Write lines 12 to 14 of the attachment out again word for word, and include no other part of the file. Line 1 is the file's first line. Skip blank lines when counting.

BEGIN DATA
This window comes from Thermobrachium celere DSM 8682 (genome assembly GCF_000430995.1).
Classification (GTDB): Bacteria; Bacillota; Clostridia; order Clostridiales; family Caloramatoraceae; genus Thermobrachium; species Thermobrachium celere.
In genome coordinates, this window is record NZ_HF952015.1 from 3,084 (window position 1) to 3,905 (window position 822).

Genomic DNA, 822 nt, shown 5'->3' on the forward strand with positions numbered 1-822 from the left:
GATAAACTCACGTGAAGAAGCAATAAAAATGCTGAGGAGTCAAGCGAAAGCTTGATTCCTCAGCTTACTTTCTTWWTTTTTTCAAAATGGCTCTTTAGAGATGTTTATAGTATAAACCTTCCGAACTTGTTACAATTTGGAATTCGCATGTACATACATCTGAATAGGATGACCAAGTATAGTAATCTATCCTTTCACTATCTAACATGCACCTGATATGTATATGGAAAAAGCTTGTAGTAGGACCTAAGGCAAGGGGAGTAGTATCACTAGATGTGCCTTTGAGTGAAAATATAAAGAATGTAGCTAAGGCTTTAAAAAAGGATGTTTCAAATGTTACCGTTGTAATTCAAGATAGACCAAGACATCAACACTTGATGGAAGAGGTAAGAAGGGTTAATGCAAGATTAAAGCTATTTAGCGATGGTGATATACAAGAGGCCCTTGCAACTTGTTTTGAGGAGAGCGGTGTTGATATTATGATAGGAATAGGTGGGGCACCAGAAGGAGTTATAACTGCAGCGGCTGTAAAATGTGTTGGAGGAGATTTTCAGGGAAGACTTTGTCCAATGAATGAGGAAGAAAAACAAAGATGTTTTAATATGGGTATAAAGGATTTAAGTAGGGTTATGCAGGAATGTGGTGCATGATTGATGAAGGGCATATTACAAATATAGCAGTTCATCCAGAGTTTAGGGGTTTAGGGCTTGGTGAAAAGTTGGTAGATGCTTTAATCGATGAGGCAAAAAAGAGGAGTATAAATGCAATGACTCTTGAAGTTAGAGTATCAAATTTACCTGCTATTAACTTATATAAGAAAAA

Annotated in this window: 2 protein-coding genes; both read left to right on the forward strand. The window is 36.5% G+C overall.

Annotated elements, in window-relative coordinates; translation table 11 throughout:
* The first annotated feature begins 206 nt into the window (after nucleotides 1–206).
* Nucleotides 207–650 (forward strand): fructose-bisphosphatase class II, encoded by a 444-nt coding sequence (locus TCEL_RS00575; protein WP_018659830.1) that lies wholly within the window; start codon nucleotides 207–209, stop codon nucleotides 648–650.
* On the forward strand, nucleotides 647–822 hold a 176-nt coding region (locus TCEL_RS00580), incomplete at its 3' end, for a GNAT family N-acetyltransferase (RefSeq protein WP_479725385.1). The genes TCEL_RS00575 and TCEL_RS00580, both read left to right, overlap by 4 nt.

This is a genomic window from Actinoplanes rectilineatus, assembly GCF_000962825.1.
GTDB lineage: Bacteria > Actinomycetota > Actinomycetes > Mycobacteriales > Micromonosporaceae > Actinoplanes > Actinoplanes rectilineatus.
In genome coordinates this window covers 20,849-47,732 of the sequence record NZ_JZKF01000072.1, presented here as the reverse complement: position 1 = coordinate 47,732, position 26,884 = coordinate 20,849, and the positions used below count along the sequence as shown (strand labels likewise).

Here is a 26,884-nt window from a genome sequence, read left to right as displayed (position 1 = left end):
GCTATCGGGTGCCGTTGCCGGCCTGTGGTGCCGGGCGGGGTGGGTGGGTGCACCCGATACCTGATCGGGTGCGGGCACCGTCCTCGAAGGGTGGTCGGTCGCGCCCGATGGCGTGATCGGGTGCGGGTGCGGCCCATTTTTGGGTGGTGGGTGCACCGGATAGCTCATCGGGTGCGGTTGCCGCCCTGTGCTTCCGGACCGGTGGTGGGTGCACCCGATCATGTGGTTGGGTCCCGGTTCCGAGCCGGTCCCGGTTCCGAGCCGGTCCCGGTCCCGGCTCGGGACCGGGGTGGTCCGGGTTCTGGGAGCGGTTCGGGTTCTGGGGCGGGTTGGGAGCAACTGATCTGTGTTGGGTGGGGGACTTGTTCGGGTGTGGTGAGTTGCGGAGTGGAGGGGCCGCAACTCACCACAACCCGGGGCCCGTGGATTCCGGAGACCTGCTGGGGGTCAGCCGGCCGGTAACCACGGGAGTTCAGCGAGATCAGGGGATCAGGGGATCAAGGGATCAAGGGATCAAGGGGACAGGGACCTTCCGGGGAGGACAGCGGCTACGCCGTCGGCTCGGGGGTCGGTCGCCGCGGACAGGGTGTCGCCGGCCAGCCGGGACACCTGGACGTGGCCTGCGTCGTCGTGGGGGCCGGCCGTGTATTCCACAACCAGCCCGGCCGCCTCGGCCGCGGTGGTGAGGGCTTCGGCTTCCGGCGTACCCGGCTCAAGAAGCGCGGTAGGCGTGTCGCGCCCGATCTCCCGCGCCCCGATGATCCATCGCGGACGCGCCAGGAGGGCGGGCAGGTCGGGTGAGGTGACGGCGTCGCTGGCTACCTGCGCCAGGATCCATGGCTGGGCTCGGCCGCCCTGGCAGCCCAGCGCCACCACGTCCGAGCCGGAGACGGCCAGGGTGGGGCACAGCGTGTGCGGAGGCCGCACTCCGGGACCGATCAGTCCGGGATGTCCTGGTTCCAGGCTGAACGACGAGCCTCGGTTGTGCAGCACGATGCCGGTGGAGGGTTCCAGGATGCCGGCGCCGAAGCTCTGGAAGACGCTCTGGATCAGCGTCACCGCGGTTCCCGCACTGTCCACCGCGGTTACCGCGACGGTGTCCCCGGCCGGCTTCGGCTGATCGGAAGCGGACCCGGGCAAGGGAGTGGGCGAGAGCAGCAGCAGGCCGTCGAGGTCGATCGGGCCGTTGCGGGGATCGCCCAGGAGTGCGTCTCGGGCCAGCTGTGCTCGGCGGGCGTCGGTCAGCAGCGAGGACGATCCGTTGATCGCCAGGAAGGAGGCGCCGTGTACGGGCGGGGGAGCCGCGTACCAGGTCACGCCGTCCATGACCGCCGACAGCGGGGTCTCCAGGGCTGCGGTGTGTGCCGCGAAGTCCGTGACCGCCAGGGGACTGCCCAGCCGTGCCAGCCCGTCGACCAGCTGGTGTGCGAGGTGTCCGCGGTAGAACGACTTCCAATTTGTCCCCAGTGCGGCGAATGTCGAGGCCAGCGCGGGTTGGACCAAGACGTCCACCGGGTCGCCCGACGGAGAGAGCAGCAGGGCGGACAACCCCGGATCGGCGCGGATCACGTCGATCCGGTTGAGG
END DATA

GTDB lineage: Bacteria > Actinomycetota > Actinomycetes > Mycobacteriales > Micromonosporaceae > Actinoplanes > Actinoplanes rectilineatus.
In genome coordinates this window covers 20,849-47,732 of the sequence record NZ_JZKF01000072.1, presented here as the reverse complement: position 1 = coordinate 47,732, position 26,884 = coordinate 20,849, and the positions used below count along the sequence as shown (strand labels likewise).

Here is a 26,884-nt window from a genome sequence, read left to right as displayed (position 1 = left end):